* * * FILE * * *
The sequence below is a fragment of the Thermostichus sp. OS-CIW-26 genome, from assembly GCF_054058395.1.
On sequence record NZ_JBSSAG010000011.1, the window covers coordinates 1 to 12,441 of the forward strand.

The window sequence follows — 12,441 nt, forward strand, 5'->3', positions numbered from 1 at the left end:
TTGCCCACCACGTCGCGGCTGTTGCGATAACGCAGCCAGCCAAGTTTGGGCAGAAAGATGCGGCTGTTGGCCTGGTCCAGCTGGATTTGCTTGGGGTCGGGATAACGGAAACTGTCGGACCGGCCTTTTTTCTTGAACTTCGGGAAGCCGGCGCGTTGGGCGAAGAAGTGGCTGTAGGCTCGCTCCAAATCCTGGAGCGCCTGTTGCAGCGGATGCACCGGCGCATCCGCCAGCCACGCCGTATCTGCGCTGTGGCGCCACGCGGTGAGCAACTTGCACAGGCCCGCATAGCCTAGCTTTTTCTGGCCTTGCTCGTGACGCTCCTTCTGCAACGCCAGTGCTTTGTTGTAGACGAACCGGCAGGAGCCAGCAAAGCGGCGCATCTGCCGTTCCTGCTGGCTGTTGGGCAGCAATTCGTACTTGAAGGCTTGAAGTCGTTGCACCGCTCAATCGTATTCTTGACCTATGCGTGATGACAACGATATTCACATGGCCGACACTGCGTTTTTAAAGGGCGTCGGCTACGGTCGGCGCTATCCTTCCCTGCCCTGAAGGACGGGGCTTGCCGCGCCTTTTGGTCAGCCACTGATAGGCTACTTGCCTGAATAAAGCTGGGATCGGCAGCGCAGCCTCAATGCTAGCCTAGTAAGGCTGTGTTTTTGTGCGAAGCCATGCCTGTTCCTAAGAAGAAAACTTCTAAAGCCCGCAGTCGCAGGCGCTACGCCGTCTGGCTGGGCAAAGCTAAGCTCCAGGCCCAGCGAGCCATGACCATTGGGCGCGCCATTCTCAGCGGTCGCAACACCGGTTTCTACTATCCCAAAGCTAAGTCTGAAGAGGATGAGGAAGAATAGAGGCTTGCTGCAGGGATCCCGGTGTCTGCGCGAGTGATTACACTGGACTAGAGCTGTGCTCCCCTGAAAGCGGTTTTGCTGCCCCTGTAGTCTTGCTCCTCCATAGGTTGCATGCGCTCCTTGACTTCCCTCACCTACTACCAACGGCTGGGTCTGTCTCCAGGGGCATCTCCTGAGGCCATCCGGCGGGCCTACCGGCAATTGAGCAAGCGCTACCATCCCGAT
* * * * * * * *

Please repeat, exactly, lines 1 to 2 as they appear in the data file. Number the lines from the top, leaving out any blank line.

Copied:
The sequence below is a fragment of the Thermostichus sp. OS-CIW-26 genome, from assembly GCF_054058395.1.
On sequence record NZ_JBSSAG010000011.1, the window covers coordinates 1 to 12,441 of the forward strand.